Prospects for Privacy Seminar

Prospects for Privacy Seminar

February 14th 2020     11:00 AM – 1:00 PM in Room 8.61 NB, with lunch to follow

Please RSVP to Maggie Smith if you expect to attend this seminar - or

Helen Nissenbaum returns to John Jay on Friday February 14th to participate in a seminar following her lecture.  The seminar dialogue will be initiated by Rachel Greenstadt, and seminar participants include Jonathan Jacobs, Enrique Chavez-Arvizo, and Jacob Sparks.  [This page will be regularly updated to provide an introduction to the seminar participants.]

If possible, please read the short article, Big Data's End Run Around Procedural Privacy Protections, for the seminar.

Rachel Greenstadt Dr. Rachel Greenstadt is an Associate Professor of Computer Science at New York University where she teaches graduate-level courses in computer security and privacy. She founded the Privacy, Security, and Automation Laboratory at Drexel University in 2008. She leads a research team of PhD students and undergraduates with interests and expertise in information extraction, machine learning, agents, privacy, trust, and security. Dr. Greenstadt’s scholarship has been recognized by the privacy research community. She is an alum of the DARPA Computer Science Study Group and a recipient of the NSF CAREER Award. Her work has received the PET Award for Outstanding Research in Privacy Enhancing Technologies and the Andreas Pfitzmann Best Student Paper Award. She served as co-editor-in-chief of the journal Proceedings on Privacy Enhancing Technologies (PoPETs) for the 2017 and 2018 volumes.  Her research has been featured in the New York Times, the New Republic, Der Spiegel, and other local and international media outlets.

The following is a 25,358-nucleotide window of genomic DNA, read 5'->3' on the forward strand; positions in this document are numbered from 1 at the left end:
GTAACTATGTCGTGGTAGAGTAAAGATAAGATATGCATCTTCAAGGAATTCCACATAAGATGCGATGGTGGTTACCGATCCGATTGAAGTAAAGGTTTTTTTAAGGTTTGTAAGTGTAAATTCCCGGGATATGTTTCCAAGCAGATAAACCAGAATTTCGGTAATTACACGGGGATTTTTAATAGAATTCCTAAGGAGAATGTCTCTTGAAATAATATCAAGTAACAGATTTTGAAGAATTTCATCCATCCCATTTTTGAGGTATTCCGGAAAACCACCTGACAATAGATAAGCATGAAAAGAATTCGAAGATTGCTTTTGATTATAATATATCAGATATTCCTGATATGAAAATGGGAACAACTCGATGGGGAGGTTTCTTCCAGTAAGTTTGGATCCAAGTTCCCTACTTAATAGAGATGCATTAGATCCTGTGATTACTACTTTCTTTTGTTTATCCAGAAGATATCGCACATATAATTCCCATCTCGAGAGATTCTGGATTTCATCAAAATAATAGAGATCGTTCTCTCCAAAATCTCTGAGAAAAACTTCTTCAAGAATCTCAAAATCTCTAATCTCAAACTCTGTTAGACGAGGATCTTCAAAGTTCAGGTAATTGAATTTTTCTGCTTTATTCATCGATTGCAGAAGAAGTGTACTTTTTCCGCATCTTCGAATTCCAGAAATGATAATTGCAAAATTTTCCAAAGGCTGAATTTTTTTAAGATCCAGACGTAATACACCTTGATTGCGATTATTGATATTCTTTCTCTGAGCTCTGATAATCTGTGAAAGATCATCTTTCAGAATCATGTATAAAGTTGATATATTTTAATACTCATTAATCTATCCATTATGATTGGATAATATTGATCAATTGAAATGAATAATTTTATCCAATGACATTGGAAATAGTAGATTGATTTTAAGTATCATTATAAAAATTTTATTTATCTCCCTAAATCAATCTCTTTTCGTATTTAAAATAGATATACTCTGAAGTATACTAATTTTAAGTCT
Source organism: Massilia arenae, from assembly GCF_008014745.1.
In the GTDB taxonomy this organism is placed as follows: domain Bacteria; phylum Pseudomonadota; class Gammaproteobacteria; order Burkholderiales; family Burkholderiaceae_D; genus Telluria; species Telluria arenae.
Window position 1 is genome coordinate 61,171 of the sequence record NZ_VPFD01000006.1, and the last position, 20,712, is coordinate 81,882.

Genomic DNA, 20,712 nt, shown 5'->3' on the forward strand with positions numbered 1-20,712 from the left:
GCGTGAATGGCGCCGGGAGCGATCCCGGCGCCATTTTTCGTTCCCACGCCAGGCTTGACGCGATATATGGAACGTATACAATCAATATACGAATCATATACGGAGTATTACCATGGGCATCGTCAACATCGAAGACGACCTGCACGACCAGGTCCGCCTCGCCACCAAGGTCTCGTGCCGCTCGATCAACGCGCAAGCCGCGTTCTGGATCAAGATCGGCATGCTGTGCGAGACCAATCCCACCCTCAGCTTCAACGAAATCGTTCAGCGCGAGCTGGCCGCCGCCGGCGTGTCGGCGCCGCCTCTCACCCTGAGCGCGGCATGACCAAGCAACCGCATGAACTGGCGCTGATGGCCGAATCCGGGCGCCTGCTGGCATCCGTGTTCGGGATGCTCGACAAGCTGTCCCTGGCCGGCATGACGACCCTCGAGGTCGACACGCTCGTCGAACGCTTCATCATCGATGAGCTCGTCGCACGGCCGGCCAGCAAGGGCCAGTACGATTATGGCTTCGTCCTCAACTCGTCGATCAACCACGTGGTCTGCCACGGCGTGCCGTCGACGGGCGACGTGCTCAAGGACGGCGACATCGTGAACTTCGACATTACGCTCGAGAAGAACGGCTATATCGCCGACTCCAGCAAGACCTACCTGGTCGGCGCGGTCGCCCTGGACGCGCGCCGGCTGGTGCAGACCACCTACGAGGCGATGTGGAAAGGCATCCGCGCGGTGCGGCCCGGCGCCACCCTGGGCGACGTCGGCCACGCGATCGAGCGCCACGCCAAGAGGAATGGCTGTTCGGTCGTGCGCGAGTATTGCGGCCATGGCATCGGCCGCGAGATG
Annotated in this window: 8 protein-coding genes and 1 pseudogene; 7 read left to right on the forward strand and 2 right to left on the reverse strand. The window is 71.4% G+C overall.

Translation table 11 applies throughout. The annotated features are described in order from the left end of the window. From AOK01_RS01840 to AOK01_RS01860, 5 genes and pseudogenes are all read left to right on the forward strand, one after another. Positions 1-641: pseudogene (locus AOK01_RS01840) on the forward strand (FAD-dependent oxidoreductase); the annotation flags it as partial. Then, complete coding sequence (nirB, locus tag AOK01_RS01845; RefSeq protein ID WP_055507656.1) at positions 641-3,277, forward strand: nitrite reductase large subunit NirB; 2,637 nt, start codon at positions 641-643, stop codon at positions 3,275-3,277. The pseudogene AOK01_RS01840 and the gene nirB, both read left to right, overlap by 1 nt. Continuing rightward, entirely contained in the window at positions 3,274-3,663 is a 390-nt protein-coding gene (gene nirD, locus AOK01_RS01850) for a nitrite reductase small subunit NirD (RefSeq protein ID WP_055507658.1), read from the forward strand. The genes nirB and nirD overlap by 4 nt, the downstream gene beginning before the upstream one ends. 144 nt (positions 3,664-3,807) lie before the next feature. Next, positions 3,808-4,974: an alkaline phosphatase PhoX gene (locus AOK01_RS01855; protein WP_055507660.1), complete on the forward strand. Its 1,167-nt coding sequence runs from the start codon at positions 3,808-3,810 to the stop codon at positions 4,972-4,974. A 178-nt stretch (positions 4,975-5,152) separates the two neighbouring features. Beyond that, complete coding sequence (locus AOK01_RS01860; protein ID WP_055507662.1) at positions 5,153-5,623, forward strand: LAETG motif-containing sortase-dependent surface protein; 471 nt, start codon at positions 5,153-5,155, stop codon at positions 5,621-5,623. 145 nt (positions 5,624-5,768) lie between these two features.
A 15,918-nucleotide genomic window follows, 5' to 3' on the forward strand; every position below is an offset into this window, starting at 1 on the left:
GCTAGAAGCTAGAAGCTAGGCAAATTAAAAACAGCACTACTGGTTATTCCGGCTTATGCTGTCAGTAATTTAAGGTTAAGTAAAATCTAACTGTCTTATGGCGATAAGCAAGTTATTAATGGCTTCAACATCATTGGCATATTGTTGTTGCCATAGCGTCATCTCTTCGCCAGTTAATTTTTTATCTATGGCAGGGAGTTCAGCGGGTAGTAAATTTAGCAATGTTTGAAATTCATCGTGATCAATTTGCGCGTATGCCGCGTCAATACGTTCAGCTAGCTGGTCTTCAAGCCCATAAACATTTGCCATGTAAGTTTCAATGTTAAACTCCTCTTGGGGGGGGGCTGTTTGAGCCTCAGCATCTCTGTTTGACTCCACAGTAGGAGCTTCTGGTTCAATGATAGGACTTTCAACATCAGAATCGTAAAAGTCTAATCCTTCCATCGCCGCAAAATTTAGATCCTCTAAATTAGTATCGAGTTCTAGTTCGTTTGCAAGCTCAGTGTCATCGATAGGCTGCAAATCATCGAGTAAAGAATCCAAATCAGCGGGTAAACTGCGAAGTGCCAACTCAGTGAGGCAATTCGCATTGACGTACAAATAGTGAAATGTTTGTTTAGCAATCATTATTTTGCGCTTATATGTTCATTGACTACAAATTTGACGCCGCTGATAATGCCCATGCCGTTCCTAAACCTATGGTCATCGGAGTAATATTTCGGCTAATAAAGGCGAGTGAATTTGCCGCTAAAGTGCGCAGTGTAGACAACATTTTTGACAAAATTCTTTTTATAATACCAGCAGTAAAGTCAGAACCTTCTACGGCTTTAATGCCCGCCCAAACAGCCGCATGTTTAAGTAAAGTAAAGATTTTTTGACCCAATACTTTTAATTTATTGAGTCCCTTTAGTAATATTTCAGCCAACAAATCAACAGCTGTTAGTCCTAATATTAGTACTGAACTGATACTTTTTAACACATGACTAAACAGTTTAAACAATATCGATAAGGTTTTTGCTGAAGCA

Jonathan Jacobs is Director of the Institute for Criminal Justice Ethics and editor of its journal, as well as the Chair of the Department of Philosophy at JJC.  Jon is interested in background issues concerning the quite different presuppositions people might have regarding the value of privacy and its role in people's lives in different political and social cultures. To what extent can such presuppositions and views of privacy be morally anchored in a highly general way or are they inevitably a matter of the political/legal order and "reasons of state"? Is our view of privacy always 'reactive'--a response to current technologies and issues, or can it be characterized in a more basic and normatively authoritative way?

Jacob Sparks is a postdoctoral scholar at the Institute for Practical Ethics at UC, San Diego. He has research projects in the philosophy of technology (focusing on privacy and automation), business ethics, and moral epistemology. He's currently writing on the "ownership model" of privacy, i.e. the idea that privacy rights should be understood as property rights in personal data. This view is reflected in many recent privacy regulations, where the emphasis is on user consent and control. In critiquing the ownership model, Jacob is interested in exploring the value of privacy and its importance to agency.

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